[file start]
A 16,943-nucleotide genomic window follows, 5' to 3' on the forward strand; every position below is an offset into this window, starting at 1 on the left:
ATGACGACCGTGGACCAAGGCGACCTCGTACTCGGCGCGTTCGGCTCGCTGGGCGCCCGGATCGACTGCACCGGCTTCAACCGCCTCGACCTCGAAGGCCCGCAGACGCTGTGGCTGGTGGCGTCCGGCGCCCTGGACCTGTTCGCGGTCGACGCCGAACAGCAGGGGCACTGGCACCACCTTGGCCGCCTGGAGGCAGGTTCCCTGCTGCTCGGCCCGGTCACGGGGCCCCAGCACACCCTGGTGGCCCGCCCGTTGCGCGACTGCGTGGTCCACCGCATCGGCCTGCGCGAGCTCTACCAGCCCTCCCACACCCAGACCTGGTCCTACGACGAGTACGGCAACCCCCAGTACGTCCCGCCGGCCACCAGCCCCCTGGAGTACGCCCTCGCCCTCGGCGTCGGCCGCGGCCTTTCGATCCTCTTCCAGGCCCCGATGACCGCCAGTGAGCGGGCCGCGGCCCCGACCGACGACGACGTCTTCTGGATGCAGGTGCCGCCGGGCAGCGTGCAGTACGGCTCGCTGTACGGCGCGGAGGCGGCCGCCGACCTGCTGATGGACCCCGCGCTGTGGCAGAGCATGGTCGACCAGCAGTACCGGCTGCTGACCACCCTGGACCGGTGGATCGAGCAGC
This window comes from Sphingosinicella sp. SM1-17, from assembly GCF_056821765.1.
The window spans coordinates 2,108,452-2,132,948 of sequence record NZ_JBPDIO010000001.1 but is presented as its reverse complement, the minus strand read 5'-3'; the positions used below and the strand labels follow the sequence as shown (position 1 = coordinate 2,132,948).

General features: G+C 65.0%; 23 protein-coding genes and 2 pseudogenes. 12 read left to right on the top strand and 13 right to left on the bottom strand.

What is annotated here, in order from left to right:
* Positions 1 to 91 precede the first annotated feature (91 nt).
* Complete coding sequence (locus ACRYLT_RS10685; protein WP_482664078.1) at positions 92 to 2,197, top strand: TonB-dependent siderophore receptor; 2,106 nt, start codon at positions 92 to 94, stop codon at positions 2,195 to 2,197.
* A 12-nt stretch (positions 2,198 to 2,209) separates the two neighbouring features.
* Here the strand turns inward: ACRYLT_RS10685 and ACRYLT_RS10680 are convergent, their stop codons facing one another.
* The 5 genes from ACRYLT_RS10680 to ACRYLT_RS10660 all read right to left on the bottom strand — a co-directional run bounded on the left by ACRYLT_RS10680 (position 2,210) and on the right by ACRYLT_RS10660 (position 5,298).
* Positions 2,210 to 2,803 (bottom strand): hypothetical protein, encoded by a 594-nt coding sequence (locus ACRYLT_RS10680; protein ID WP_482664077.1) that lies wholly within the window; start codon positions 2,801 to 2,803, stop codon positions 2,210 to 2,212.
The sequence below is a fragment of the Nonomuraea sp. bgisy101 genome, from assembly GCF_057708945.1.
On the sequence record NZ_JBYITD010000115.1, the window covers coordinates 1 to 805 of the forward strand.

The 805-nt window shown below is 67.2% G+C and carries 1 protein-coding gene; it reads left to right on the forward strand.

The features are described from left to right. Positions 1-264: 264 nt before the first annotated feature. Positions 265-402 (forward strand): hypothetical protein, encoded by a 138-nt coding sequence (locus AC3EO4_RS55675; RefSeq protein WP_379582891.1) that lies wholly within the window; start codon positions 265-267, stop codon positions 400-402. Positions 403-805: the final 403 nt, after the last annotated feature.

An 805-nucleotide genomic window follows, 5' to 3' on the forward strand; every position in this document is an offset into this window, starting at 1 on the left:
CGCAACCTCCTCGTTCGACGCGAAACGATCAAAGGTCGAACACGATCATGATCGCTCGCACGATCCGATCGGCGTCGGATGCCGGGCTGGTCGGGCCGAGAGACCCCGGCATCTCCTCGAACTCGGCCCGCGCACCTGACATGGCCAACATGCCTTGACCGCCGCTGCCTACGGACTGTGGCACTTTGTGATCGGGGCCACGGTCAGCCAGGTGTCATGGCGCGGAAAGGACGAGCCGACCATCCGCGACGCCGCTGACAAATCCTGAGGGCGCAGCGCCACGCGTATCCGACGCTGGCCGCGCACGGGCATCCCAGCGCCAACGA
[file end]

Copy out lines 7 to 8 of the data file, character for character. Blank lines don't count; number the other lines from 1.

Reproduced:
* Positions 1 to 91 precede the first annotated feature (91 nt).
* Complete coding sequence (locus ACRYLT_RS10685; protein WP_482664078.1) at positions 92 to 2,197, top strand: TonB-dependent siderophore receptor; 2,106 nt, start codon at positions 92 to 94, stop codon at positions 2,195 to 2,197.